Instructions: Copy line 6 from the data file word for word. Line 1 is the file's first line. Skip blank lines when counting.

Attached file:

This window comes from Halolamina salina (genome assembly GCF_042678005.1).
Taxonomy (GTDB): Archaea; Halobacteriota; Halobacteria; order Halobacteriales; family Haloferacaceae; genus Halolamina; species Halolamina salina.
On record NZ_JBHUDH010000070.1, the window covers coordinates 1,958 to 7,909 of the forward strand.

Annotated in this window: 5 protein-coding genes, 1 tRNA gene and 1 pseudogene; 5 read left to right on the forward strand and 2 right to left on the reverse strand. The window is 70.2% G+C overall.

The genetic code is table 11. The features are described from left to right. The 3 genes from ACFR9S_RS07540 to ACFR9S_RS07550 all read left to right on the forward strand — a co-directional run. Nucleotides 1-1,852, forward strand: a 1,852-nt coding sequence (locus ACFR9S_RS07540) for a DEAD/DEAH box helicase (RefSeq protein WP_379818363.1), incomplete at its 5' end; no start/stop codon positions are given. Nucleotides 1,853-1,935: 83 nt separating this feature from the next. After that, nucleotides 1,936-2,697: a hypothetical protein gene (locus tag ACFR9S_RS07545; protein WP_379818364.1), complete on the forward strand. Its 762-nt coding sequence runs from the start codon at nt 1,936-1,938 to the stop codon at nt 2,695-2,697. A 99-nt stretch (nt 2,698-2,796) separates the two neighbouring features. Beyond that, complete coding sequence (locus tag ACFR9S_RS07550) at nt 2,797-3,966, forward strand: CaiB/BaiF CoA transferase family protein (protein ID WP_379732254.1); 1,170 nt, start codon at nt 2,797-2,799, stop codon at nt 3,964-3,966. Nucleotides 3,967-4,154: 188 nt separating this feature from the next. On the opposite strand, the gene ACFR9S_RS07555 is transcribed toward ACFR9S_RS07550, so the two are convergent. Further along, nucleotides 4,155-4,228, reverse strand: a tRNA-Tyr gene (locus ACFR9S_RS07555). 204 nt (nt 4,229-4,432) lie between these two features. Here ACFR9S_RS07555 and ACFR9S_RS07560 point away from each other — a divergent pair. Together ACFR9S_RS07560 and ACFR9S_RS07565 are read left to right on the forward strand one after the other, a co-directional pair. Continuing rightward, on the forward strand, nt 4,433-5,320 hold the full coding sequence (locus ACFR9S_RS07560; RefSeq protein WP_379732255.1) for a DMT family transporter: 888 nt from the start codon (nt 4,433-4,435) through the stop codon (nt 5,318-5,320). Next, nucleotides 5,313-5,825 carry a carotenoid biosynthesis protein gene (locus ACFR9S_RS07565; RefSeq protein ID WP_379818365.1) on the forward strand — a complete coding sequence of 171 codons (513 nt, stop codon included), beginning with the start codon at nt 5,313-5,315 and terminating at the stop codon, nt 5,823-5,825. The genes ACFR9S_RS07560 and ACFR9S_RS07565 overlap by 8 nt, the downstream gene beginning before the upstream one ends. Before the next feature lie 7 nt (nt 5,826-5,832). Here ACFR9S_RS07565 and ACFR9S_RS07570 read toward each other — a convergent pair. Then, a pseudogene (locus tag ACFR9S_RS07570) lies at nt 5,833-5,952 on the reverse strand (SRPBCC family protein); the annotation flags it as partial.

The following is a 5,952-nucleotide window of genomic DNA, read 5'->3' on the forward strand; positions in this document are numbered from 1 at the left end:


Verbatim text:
The following is a 5,952-nucleotide window of genomic DNA, read 5'->3' on the forward strand; positions in this document are numbered from 1 at the left end: